After a long hiatus, the final season of Battlestar premieres tonight. I’ll be the first to admit that, while I like the new Battlestar, it isn’t my favorite TV show by a long shot. It’s often good TV, and it’s obviously trying really hard, but I feel like the underpinnings of the story are all over the place.
That isn’t necessarily a failing on their part, since it generates a lot of good episodes, and means they aren’t stuck trying to figure out how to show the whole show in reverse if they found that they’ve driven down a storyline that turns out to be a dead end.
But when you try to put their whole “big arc” thing together in a cohesive meta-story it ends up being a sort of mish-mash of different plotlines. They’re trying to get to Earth, or something, to save it and/or them from the Cylons, or something… Right?
It doesn’t really make that much sense, and I have a feeling it’s only going to make a little bit more once the big secrets are all out out on the table.
Here’s a really well done, eight minute long, “catch-up” that someone created, that hits the high points, but also, I think, reveals the weaknesses as well:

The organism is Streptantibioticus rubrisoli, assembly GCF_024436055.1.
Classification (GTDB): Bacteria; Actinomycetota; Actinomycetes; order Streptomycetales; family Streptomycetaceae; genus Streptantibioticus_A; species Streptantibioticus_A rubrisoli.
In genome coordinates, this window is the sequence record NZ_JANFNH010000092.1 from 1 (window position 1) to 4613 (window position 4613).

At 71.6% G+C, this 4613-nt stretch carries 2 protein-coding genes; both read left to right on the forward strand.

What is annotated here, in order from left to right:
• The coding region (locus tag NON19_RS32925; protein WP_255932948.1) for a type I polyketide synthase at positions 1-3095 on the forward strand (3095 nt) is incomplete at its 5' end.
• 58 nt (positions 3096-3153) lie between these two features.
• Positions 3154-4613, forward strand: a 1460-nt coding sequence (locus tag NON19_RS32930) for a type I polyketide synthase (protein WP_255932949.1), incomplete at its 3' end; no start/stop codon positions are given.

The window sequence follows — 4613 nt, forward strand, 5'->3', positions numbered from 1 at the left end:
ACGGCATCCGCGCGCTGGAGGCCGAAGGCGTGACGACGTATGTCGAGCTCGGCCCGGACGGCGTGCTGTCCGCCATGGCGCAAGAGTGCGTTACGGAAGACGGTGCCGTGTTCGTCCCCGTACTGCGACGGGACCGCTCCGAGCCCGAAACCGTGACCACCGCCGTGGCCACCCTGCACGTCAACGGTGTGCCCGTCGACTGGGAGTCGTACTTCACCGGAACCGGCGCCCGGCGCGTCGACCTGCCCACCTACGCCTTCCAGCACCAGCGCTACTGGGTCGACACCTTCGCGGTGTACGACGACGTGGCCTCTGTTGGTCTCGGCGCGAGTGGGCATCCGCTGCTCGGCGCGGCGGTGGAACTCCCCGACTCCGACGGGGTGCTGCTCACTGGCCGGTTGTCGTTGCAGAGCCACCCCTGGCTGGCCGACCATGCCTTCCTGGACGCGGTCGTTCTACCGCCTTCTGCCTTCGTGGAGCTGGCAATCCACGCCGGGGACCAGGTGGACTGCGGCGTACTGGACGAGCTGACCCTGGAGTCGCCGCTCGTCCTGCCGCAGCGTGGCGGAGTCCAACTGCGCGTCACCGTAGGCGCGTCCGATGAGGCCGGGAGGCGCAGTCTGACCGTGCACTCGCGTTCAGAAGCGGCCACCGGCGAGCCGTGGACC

I think there’s a a trick to open-ended shows like this, and Lost, which is that you keep the “villains” motivations secret for as long as you possibly can, so that at some point you can surprise the audience by revealing they weren’t really ever as evil as they appeared to be.
There’s nothing wrong with doing that, and it can be really effective since it forces the audience to go back and re-evaluate everything they’ve seen before. But you need to be careful, because it means you have to write around one of the things that are usually the spine of a good story. And in Battlestar the “bad guys” already aren’t all that bad, and they aren’t all that different from the “good guys” who already aren’t all that good.
Whatever it is, it’s working well enough that I’ll still be watching the premiere tonight.